Boone County Board up against some challenges in the new term
Boone County Board Chairman Rodney Riley spoke with WNIJ about items on the board’s agenda in the new term. Riley has been on the board since 2020 and was elected to a two-year term to succeed Chairman Karl Johnson.
Automotive plant going ‘idle’
Last year Stellantis announced that it would pause production indefinitely at its Belvidere assembly plant by the end of this month.
The vehicle manufacturer employs over 1,000 people at this location and is an integral part of the economy of Boone County.
“We're hoping to keep the automotive assembly in as part of Boone County's history," said Riley. " It has been since 1965. And we hope it continues in the future.”
State lawmakers say talks continue with the auto manufacturer and the governor’s office to sway the company to repurpose the plant for hybrid or electric vehicle manufacturing from its current production of Jeep Cherokees. Legislators passed several incentives, including a closing fund of $400 million dollars. It gives the governor money to negotiate a deal to attract business to the state, but can also apply to Stellantis.
At a recent press conference in Rockford Gov. Pritzker said he’s hopeful, but also said it is in the hands of the private sector.
Solar and wind power business
“I am not an opponent of solar, but I think it needs to go in places that won't disrupt a, one farm row,” Riley said. “It's my biggest issue.”
He said the county has the best farmland in the state, land that’s ideal use is for growing corn and soybeans rather than covering with solar panels. During a board meeting in January, some board members questioned why developers weren’t seeking conservation or landfill properties to locate solar panels and ultimately voted down a proposal.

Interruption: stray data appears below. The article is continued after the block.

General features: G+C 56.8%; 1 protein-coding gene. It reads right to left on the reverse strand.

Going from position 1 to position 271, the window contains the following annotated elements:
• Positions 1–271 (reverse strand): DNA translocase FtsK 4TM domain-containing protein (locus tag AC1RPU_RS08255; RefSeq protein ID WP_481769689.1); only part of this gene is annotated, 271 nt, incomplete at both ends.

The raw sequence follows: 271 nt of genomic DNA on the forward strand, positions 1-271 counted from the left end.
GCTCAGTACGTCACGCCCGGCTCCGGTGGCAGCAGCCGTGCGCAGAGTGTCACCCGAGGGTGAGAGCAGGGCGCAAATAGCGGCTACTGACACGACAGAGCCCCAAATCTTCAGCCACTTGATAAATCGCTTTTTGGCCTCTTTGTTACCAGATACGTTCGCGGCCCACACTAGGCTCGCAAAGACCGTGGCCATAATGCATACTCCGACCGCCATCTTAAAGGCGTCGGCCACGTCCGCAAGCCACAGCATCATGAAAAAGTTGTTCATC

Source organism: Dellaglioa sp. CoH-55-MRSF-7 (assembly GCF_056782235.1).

Proponents of alternative energy say some local governments create unnecessary obstacles for solar and wind companies to do business.
In response, Pritzker in January signed into law legislation creating statewide siting standards that county zoning and planning committees must follow. Those refer to the location, the size, the scale, and type of structure for a solar or wind project on a piece of land.
Supporters of the legislation, including the Illinois Environmental Council, and several unions, argue that county governments will still be able to review projects and have a final say on construction permits.
Boone County joined the Illinois Farm Bureau and a number of other counties, including Ogle and DeKalb, in opposition to the law.
“So, anytime the state takes away our ability to govern," Riley said, "that's a huge concern for [us] and not just for solar and solar panels, but, or for solar farms, but everything."
Another item the board will take on is the issue of rodeos and animal shows.
For over 25 years, several Mexican families host these sporting events that attract people throughout the Midwest. Freddie De La Trinidad, a former board members said the events bring tourism and dollars to the county.
Permitting the events has been controversial with some local leaders claim the process has been laced with racism against Latinos.
Riley refutes that position.
“The treatment of the animals that are there, the proper care to be given to them if they do get injured, and things like that," he said. "I think that's, that's the root of it.”
He plans on proposing an ad hoc committee, that will review the implementation of the policies and regulations surrounding rodeos. WNIJ Hola reported that last year’s committee found that rodeo owners did comply with regulations and the permitting process, but it still did not prevent the board from reducing the number of rodeos they can hold.
“We may add, we may reduce [the number of rodeos per operator],” Riley said. “I'm not exactly sure, we have to see again, what worked and what didn't work. “
He said the board will have to figure out how to balance a cultural practice with the care for the animals.
Makeup of the board
These ongoing issues will be tackled under an all Republican-led board, after Democrat Cherrie Bartlett resigned and fellow Democrat De La Trinidad lost a bid to keep his seat in the November election.
“The people elected us, the people are the ones that voted for [us],” Riley said. “So apparently this is the direction that they wanted to go in. I think conservatism is, is alive and well in Boone County,’ the chairman said.
Boone County also lost its only Latino representative with De La Trinidad’s defeat. According to the U.S. Census, Latinos make up nearly a quarter of the county's population. That’s a 15 percent increase from 2010. The White population declined by nearly 10 percent in the same time period.
Most of the Latino growth has occurred in Belvidere – home of the Stellantis plant -- where Hispanics make up more than a third of the population.